Is West Virginia trailing its neighbors in science, technology, engineering and math in higher education? West Virginia University President E. Gordon Gee said so during his State of the University address on March 19.
“Our state has fewer science, technology, engineering and math graduates than any neighboring state,” Gee said.
We decided to see if Gee was correct. We defined a “neighboring state” as one that shares a border with West Virginia: Maryland, Kentucky, Ohio, Pennsylvania, and Virginia.
To support his assertion, Gee’s office referred us to a website run by a corporate-location consulting firm called the Site Selection Group. The site provides statistics for STEM degrees conferred in 2016.
Using raw numbers of graduates, Gee is correct: West Virginia conferred 4,912 STEM degrees, which is smaller than the neighboring five states. The second-smallest was Kentucky, with 8,252 degrees.
However, looking just at raw numbers of graduates is misleading because West Virginia has a smaller population than any of the other states. To cancel out the effect of population, we also looked at the percentage of all degrees conferred in the state that were for STEM fields.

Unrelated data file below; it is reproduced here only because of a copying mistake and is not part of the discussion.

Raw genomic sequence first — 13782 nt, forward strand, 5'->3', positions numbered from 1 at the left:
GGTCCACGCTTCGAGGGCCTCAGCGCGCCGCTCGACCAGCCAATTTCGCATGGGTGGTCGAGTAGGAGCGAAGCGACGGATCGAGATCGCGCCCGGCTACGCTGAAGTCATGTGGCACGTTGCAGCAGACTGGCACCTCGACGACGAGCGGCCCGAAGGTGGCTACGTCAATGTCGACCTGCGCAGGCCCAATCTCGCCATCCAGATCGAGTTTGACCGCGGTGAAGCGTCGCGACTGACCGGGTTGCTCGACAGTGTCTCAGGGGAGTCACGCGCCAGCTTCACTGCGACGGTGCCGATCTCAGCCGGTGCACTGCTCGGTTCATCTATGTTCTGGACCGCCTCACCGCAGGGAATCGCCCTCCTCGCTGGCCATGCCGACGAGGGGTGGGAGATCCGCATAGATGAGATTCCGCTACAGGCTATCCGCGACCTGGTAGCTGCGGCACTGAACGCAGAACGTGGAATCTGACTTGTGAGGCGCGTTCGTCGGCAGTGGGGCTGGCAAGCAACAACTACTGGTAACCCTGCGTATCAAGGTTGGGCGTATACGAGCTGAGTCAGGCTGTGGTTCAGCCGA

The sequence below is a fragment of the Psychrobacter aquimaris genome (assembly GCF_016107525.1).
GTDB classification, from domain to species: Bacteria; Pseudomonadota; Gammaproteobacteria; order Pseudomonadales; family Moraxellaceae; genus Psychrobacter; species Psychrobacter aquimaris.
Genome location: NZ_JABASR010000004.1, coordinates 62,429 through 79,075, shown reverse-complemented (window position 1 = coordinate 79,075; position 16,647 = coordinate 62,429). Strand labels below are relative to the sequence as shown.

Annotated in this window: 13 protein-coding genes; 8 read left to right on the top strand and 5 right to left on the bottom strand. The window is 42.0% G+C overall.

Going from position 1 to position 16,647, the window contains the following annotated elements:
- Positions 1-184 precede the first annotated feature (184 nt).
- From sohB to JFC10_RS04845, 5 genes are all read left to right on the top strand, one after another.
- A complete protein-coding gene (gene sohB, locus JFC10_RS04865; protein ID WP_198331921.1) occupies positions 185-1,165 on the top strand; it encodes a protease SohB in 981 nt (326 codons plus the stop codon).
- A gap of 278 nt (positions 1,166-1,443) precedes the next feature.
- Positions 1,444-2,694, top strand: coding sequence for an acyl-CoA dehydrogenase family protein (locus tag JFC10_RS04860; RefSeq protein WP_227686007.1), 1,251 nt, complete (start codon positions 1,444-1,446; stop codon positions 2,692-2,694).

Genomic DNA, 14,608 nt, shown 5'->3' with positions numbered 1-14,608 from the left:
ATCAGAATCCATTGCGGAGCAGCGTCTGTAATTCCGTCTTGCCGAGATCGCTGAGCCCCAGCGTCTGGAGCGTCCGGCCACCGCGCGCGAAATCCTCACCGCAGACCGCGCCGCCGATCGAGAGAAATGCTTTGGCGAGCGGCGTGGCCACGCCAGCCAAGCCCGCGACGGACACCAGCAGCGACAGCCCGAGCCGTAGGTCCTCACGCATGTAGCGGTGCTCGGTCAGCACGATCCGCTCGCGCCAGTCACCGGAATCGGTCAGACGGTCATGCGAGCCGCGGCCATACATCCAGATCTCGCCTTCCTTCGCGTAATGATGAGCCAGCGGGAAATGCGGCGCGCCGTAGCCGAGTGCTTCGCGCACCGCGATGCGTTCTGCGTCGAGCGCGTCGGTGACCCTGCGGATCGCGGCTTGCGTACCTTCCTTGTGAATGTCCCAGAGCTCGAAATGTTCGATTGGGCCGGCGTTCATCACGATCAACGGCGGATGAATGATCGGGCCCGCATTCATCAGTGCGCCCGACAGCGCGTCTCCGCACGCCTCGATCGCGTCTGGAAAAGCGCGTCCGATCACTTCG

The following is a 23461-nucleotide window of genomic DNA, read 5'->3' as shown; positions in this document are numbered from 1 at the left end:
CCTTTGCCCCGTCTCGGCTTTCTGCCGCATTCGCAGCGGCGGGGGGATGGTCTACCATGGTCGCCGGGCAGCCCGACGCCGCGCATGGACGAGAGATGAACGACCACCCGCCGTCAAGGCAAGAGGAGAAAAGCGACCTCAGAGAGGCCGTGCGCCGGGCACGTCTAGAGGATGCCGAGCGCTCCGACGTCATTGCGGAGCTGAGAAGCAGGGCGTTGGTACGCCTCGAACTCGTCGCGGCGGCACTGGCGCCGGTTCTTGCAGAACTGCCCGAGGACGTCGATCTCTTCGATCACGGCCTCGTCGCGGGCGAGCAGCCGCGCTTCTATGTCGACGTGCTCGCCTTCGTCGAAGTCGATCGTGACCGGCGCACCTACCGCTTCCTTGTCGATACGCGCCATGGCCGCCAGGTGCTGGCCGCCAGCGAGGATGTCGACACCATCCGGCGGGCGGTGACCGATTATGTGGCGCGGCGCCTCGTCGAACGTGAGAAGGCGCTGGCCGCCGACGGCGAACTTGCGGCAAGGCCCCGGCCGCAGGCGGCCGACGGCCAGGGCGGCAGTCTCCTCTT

On this measure, West Virginia ranks last among nearby states, too, though the comparison is closer. (We used data from the federal Department of Education that combines associate, bachelor’s, master’s and doctorates conferred in each state for 2015-2016.)
We found that 16 percent of West Virginia’s degrees came in STEM fields, close to — but behind — Virginia at 17 percent and Kentucky, Ohio, and Pennsylvania at 18 percent. Maryland was the clear leader with 23 percent.
Gee said, “Our state has fewer science, technology, engineering, and math graduates than any neighboring state.” He’s right both on the raw numbers and as a percentage of all degrees granted, though measuring by percentage, it’s a pretty close competition.
We rate the statement True.
This article was originally published by PolitiFact.